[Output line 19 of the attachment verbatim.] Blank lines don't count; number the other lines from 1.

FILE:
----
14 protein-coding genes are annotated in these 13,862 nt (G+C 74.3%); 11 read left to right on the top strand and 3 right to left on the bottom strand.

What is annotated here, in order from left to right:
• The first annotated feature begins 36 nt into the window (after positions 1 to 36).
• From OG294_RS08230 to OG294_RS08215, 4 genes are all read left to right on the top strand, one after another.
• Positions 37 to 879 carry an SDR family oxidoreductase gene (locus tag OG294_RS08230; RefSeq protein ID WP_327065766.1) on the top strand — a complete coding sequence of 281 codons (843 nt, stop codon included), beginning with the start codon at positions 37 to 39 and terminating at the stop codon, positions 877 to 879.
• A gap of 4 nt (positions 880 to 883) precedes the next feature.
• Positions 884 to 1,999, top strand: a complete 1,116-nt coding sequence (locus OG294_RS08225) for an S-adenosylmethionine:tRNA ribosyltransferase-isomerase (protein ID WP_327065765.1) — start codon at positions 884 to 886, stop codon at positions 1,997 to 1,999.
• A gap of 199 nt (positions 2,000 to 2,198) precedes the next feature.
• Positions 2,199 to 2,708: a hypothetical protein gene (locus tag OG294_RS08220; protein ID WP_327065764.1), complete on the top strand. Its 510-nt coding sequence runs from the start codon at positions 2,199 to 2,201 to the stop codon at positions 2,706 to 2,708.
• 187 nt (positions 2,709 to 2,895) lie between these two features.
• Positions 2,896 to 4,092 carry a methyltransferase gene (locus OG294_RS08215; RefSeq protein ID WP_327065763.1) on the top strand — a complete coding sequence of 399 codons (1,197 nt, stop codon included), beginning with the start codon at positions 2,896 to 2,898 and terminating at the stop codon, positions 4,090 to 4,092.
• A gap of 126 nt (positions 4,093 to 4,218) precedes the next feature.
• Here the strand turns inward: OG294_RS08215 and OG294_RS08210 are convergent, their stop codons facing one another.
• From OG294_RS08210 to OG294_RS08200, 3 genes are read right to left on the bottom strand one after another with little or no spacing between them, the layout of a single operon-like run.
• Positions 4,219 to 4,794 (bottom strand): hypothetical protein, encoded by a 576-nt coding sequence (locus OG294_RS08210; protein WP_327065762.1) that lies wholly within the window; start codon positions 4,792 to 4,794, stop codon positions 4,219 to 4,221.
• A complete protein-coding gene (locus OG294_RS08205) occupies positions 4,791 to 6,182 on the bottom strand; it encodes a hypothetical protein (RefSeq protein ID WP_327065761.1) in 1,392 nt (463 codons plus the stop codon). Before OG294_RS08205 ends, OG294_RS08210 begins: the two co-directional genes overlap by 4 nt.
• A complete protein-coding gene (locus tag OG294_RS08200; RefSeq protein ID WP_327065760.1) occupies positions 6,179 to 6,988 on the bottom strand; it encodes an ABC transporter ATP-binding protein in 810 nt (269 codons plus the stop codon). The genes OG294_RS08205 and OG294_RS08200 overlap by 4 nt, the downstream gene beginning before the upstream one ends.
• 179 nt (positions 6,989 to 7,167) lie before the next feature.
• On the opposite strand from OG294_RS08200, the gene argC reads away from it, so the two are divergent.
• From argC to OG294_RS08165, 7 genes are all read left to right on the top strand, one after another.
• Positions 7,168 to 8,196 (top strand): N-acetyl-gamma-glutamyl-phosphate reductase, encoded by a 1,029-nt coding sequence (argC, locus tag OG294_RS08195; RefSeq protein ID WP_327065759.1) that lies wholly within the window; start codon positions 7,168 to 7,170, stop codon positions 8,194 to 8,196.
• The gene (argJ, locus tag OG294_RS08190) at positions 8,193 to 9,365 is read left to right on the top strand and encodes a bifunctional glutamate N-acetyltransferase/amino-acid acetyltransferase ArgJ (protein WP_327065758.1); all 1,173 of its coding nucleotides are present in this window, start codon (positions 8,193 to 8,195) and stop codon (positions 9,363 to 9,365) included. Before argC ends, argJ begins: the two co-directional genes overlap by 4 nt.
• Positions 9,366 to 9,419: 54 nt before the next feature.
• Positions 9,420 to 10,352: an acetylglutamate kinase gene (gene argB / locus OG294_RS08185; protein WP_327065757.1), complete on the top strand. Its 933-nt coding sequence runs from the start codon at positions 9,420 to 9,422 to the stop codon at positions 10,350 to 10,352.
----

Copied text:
• On the opposite strand from OG294_RS08200, the gene argC reads away from it, so the two are divergent.